Death at Random

Twentieth Century Book of the Dead

by Gil Elliot
Ballantine Books, 235 pp., $1.65 (paper)

I must begin by saying that I found this book maddeningly repetitious, and its style far too fancy for my liking. Nevertheless, I think it a book everybody should read. It does not tell us anything new, but it rubs our noses in facts which we would prefer to forget.

Mr. Elliot’s general thesis may be summed up thus. Until quite recently, the majority of human deaths were caused by what he calls the “microviolence” of nature, famines, floods, diseases, etc. This is no longer the case. Modern medicine has greatly increased the average natural life expectancy. (It has been reckoned that in the Bronze Age this was only seventeen years.) But in this century, thanks to the development of war machinery, far more deaths have been caused by the “macro-violence” of man.

Mr. Elliot devotes separate chapters to violence in Russia, China, the other countries involved in World War I and World War II. In passing, he refers to other conflicts, such as the Mexican Civil War and the Armenian massacres. Not being a professional statistician, I am in no position to check his figures, but they seem to me credible. His conclusion:

Of the 110 million man-made deaths in this century, sixty-two million died in conditions of privation, forty-six million from guns and bombs, or hardware, and two million from chemicals.

Under deaths from privation, Mr. Elliot included deaths in labor and concentration camps, even if their inmates were shoved into gas chambers.

The First World War caused a profound change in the conventional attitude toward warfare. Hitherto, the ruling classes in all countries had subscribed to a warrior ethos, derived from Homer and the Knights of the Round Table. However at variance with the actual facts this may have been, they sincerely thought of those they were fighting as persons, like Achilles and Hector, whom they could name and respect, so that the military professions were considered noble. When I was a small boy, when we had cherry or plum pie, we used to count the stones in order to predict our future careers. Our list ran as follows: Army, Navy, Law, Church.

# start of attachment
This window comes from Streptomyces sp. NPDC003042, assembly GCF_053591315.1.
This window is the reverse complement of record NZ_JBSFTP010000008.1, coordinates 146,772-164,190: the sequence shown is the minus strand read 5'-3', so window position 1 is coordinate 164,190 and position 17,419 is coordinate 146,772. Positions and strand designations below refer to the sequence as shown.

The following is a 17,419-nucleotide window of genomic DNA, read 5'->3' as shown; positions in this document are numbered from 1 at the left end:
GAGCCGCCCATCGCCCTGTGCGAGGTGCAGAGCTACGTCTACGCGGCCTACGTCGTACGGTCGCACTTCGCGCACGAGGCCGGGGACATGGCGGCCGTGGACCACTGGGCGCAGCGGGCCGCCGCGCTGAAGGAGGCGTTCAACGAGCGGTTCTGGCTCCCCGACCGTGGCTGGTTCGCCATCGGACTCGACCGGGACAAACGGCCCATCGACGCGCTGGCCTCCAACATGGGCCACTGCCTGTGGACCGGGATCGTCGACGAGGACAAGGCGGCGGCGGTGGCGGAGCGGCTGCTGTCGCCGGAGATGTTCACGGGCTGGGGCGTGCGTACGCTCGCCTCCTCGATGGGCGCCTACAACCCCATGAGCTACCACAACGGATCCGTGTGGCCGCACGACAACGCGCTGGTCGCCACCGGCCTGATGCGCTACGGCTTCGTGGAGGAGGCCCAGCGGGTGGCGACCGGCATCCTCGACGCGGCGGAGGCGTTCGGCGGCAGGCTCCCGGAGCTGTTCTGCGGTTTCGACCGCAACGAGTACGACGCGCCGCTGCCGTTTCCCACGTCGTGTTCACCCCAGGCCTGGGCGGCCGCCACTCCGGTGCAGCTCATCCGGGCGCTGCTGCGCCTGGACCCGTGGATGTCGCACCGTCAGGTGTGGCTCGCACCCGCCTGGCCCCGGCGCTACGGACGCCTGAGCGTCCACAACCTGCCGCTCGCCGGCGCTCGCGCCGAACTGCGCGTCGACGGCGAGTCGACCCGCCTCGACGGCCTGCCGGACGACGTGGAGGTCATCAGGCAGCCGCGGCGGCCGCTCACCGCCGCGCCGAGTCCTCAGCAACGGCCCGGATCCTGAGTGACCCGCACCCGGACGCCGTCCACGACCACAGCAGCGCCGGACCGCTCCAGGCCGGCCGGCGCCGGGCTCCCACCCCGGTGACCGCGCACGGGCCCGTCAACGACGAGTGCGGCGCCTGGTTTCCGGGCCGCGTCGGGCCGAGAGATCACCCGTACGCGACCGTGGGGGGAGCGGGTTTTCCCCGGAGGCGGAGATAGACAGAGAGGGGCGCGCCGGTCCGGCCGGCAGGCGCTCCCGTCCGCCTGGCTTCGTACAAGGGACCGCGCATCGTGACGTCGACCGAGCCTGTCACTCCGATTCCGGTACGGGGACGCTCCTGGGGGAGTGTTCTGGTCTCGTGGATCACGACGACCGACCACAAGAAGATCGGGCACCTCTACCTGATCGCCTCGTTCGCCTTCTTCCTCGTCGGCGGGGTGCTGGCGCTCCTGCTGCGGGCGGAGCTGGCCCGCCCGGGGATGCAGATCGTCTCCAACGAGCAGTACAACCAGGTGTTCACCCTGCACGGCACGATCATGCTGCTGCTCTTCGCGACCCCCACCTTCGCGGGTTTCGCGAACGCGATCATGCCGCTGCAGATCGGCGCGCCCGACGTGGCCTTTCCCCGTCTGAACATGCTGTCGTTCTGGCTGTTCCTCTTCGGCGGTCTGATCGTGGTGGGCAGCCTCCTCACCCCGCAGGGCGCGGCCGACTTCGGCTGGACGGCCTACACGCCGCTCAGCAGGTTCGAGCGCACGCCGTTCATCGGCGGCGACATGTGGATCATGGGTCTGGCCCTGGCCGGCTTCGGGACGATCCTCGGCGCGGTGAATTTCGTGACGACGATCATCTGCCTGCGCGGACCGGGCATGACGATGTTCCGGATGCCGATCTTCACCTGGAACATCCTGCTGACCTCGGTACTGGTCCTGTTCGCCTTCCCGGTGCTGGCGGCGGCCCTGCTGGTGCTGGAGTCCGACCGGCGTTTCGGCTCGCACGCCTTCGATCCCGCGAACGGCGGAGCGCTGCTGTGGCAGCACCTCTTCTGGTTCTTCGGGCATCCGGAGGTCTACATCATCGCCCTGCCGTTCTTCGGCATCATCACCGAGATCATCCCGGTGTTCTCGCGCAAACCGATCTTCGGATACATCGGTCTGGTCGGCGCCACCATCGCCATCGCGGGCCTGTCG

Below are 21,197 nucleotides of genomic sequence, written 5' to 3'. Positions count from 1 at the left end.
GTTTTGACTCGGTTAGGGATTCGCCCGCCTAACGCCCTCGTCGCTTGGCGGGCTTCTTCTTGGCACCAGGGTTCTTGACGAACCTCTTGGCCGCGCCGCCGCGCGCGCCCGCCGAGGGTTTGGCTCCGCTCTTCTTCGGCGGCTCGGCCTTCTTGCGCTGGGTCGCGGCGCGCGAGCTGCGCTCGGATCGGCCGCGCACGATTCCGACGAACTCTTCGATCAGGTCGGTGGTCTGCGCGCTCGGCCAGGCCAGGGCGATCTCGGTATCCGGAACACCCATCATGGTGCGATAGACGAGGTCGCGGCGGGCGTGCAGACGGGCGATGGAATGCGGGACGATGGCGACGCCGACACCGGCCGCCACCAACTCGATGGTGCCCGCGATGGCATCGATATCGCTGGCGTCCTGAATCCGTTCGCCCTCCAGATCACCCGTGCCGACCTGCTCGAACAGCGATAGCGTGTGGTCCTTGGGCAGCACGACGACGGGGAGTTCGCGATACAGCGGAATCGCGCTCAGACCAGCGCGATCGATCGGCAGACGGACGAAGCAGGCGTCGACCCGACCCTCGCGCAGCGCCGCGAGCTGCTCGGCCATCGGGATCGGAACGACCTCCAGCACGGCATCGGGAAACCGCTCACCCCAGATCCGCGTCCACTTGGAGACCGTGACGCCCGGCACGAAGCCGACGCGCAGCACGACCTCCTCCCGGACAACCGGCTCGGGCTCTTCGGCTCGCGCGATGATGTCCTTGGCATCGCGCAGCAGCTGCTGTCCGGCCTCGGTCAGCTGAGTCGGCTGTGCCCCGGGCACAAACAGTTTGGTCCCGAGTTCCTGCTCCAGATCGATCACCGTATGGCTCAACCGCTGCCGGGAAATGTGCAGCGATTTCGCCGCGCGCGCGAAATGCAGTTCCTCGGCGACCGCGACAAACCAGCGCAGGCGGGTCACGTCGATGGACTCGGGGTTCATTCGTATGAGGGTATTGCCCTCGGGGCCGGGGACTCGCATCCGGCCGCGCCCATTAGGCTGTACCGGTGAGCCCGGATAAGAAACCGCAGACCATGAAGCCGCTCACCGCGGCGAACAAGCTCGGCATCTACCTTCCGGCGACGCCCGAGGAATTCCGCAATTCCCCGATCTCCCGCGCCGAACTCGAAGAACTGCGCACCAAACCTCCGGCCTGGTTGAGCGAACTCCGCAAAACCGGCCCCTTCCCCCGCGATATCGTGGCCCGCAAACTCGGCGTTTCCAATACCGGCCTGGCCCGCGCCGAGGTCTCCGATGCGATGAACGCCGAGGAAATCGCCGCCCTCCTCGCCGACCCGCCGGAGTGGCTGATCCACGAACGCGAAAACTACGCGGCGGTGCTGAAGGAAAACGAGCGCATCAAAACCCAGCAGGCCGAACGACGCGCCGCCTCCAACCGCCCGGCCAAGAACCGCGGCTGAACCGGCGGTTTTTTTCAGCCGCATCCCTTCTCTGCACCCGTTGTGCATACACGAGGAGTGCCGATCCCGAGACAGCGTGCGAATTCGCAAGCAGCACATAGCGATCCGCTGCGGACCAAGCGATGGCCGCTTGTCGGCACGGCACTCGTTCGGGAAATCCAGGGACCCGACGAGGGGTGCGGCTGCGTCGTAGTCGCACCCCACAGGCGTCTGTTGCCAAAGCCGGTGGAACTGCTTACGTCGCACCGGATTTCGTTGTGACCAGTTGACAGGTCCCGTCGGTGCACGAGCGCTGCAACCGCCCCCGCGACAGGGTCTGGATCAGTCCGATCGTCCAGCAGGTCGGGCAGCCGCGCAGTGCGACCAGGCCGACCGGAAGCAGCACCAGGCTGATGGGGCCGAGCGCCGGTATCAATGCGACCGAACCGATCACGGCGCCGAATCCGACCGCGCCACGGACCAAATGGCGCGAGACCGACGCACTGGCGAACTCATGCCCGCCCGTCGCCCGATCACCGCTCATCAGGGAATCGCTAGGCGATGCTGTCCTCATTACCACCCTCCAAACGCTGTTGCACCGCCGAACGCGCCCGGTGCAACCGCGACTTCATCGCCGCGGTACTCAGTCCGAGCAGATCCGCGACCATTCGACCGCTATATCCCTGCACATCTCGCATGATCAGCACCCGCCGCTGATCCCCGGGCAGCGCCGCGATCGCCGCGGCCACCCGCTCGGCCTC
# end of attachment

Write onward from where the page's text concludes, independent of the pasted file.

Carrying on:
Before 1914, the politicians in all states would have agreed with Kant:

No state at war with another state should engage in hostilities of such a kind as to render mutual confidence impossible when peace will have been made.

The replacement of the horse by mechanical means of transport, and the invention of heavy artillery and bombs, destroyed this ethos. Hitherto, at the end of a war, monuments had been erected to the memory of famous generals and admirals. In 1918, in all countries, monuments were raised to the Unknown Soldier, about whom nothing is known except that he lost his life. For all anybody knows, he may, personally, have been a coward. Honor, that is to say, is paid to the warrior not as a hero but as a martyr.

One would have thought that the obvious conclusion to draw would have …

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